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Adventures with Hashimoto (part 2)

I was nervous when I went to the doctor for the next blood test. I felt a bit better and my resting heart rate had dropped considerably. That gave me hope. On the other hand, I was unsure how much change I could expect in blood test results in 8 weeks.

My heart was pounding fast when the doctor called to share the results. There was improvement. A big relief. And then, soon after, the realization that there are no quick wins. While my thyroid indicators had improved a lot, the change in antibodies (=improvement in autoimmune disease) was smaller than I anticipated. Nevertheless, improvement was there, and my little experiment was allowed to continue.

I reviewed my ‘battle plan’ and introduced some additional supplements to my diet. This is when I really started to feel that my condition was improving. My skin turned from grey to something that looked alive. I had more energy than before. Stress continued to fade away. Gradually, my stomach got better. I realized how unwell I was before. I had gotten used to feeling how I was feeling before and took that as normal. Seeing improvements, I allowed myself to reintroduce some of the ‘probably safe’ foods back to my diet. I felt hopeful and excited and thought that the hardest part is over.

And then, mid-April, my hair started to fall out. Every time I washed, brushed, or when I ran fingers through my hair, it was handfuls that came off. Having very long hair did not help. It was awful. And it went on for a bit more than 2 months. I was surprised I had anything left, but in reality, I do not think others noticed that my hair got thinner. In medical terms, it is called telogen effluvium. It happens when a stressful event (like illness, pregnancy, loss of someone) in your life triggers 30-50% of your hair to go into the telogen (resting) phase at the same time. This phase lasts for 3 months, after which the hair falls out.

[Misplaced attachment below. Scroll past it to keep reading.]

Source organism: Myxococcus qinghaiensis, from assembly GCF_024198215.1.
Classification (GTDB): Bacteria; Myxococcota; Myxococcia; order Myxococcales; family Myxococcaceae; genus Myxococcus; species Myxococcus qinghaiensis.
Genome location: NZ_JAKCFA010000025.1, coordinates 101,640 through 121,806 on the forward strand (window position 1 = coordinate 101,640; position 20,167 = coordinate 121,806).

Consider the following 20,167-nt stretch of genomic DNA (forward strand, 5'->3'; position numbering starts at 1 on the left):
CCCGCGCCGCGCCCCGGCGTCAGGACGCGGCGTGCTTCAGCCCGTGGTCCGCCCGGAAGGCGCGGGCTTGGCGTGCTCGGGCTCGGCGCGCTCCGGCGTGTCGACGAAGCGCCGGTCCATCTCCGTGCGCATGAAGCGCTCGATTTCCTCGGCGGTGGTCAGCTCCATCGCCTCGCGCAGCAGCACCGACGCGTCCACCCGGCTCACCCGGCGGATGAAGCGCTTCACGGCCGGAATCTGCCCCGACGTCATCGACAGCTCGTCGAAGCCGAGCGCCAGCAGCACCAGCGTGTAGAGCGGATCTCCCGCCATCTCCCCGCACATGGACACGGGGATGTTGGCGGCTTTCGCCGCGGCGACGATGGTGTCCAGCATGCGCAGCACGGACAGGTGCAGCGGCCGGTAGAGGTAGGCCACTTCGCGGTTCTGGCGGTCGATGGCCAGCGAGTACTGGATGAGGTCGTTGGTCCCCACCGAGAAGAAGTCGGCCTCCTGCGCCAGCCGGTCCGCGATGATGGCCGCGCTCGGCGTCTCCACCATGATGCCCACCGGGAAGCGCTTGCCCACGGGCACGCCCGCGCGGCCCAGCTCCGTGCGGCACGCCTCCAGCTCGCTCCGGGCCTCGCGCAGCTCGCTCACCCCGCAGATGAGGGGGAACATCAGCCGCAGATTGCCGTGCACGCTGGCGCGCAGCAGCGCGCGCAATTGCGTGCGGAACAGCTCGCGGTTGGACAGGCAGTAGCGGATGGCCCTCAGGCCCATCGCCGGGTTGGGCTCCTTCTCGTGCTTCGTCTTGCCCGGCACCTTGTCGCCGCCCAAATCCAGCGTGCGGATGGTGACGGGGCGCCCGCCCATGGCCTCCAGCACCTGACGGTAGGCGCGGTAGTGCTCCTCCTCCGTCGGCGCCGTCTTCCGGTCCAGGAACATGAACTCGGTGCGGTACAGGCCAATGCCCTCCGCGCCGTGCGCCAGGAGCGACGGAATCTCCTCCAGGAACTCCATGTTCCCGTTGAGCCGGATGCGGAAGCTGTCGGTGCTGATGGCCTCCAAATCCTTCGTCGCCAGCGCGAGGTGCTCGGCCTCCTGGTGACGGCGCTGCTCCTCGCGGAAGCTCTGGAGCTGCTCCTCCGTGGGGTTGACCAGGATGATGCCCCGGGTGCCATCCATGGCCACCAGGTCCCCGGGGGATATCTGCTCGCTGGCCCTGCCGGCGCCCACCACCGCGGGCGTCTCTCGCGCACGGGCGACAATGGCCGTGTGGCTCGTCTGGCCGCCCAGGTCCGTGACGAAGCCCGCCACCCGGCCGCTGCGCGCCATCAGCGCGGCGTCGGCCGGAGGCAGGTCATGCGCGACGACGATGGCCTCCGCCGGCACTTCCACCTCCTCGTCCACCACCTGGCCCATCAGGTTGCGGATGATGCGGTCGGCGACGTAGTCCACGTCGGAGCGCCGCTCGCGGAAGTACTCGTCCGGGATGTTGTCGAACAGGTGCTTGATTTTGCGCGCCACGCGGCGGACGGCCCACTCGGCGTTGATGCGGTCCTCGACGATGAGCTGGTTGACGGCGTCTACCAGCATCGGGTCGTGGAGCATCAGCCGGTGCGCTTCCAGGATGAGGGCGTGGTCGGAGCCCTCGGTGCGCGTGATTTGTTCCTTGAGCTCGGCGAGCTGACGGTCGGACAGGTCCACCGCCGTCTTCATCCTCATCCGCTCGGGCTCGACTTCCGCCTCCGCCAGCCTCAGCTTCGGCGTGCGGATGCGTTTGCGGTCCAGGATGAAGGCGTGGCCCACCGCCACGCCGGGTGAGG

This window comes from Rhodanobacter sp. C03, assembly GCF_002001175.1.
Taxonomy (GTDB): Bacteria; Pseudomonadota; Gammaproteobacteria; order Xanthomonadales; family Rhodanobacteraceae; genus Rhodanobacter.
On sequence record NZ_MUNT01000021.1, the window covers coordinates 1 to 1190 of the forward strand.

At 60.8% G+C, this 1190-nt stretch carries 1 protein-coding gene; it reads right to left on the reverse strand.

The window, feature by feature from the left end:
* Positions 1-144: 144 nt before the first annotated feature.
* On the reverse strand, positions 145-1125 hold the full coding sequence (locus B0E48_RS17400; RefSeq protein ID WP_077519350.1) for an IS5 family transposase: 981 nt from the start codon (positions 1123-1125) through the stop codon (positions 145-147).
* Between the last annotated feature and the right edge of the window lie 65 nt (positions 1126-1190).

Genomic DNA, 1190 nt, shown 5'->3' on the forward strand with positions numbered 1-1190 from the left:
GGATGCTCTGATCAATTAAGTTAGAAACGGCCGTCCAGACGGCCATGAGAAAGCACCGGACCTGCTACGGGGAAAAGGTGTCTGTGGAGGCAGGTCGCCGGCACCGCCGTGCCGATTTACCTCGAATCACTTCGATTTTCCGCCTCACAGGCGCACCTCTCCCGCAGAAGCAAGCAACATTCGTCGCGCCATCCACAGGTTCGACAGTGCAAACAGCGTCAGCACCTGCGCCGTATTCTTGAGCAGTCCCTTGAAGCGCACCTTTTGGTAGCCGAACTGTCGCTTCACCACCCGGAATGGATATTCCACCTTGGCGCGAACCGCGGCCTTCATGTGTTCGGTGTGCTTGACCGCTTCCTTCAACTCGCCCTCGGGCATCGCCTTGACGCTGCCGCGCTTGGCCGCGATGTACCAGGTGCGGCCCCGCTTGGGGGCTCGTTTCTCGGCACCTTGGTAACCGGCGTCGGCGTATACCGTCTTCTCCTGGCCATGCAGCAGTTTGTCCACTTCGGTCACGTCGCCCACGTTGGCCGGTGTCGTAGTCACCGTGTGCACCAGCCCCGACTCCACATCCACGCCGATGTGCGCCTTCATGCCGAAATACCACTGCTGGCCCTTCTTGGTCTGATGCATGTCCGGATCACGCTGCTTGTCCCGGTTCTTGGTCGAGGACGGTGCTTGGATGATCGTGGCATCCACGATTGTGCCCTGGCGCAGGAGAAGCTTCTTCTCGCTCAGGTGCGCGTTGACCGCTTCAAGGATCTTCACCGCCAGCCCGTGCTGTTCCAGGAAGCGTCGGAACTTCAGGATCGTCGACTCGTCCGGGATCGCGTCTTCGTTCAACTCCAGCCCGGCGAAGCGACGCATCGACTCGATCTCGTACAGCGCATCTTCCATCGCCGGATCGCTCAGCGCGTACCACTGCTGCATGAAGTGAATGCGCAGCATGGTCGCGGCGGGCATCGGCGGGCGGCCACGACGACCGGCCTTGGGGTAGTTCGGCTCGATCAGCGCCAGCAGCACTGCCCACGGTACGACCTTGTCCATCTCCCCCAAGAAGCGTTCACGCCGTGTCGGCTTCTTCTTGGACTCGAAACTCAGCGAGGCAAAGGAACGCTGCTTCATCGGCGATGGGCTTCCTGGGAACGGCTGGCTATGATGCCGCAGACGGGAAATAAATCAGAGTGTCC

In June, I went to the doctor for another blood test. This time, I was certain of further improvement and indeed, the blood test also confirmed it. While certain things are still above the norm, medical intervention is not necessary at the moment. For me, this still means that the adventure continues. Having researched the topic in-depth, I am hopeful that I can improve it even further. The next blood test will be in November/December. In the meantime, I allow myself a bit more flexibility when it comes to food and drinks.

I am so proud of myself for not taking the easy way out and instead trying to address the root cause.

I am doing well and am happy with the progress, even though it was slower than I imagined. I was not being realistic at the start and wanted everything too fast. It has not been an easy journey, and it took a lot of energy to keep performing and smiling through all of this. I am still making peace with the fact that I will probably never introduce some foods back and some only in small amounts. But so far, it has all been worth it. My body is stronger, I no longer need supplements, I feel good, I have energy and I learned to listen to my body.

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